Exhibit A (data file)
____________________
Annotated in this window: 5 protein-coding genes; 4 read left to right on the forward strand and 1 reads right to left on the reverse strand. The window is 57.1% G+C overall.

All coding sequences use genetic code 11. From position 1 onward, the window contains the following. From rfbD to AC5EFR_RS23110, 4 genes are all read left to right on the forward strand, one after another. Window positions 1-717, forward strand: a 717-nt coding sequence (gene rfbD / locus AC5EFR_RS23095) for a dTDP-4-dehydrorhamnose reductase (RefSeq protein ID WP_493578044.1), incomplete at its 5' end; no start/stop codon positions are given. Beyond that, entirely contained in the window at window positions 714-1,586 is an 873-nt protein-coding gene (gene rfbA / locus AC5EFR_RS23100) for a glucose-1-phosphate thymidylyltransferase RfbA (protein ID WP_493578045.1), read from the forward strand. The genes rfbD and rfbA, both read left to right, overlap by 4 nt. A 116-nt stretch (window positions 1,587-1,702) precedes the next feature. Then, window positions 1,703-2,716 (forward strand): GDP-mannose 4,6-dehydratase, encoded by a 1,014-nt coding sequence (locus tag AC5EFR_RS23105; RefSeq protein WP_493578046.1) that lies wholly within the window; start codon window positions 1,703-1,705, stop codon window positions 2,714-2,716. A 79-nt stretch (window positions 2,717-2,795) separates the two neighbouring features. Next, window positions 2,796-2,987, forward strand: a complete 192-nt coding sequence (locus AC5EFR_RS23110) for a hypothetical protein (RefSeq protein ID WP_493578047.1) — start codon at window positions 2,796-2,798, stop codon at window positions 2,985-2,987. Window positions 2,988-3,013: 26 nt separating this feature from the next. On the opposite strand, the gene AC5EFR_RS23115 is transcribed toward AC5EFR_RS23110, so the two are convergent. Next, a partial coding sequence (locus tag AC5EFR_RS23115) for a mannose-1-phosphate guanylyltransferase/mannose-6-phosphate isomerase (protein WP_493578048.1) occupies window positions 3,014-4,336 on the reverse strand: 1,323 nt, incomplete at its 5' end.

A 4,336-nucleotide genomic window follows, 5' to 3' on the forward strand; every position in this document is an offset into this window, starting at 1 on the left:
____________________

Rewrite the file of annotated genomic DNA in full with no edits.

Annotated in this window: 5 protein-coding genes; 4 read left to right on the forward strand and 1 reads right to left on the reverse strand. The window is 57.1% G+C overall.

All coding sequences use genetic code 11. From position 1 onward, the window contains the following. From rfbD to AC5EFR_RS23110, 4 genes are all read left to right on the forward strand, one after another. Window positions 1-717, forward strand: a 717-nt coding sequence (gene rfbD / locus AC5EFR_RS23095) for a dTDP-4-dehydrorhamnose reductase (RefSeq protein ID WP_493578044.1), incomplete at its 5' end; no start/stop codon positions are given. Beyond that, entirely contained in the window at window positions 714-1,586 is an 873-nt protein-coding gene (gene rfbA / locus AC5EFR_RS23100) for a glucose-1-phosphate thymidylyltransferase RfbA (protein ID WP_493578045.1), read from the forward strand. The genes rfbD and rfbA, both read left to right, overlap by 4 nt. A 116-nt stretch (window positions 1,587-1,702) precedes the next feature. Then, window positions 1,703-2,716 (forward strand): GDP-mannose 4,6-dehydratase, encoded by a 1,014-nt coding sequence (locus tag AC5EFR_RS23105; RefSeq protein WP_493578046.1) that lies wholly within the window; start codon window positions 1,703-1,705, stop codon window positions 2,714-2,716. A 79-nt stretch (window positions 2,717-2,795) separates the two neighbouring features. Next, window positions 2,796-2,987, forward strand: a complete 192-nt coding sequence (locus AC5EFR_RS23110) for a hypothetical protein (RefSeq protein ID WP_493578047.1) — start codon at window positions 2,796-2,798, stop codon at window positions 2,985-2,987. Window positions 2,988-3,013: 26 nt separating this feature from the next. On the opposite strand, the gene AC5EFR_RS23115 is transcribed toward AC5EFR_RS23110, so the two are convergent. Next, a partial coding sequence (locus tag AC5EFR_RS23115) for a mannose-1-phosphate guanylyltransferase/mannose-6-phosphate isomerase (protein WP_493578048.1) occupies window positions 3,014-4,336 on the reverse strand: 1,323 nt, incomplete at its 5' end.

A 4,336-nucleotide genomic window follows, 5' to 3' on the forward strand; every position in this document is an offset into this window, starting at 1 on the left: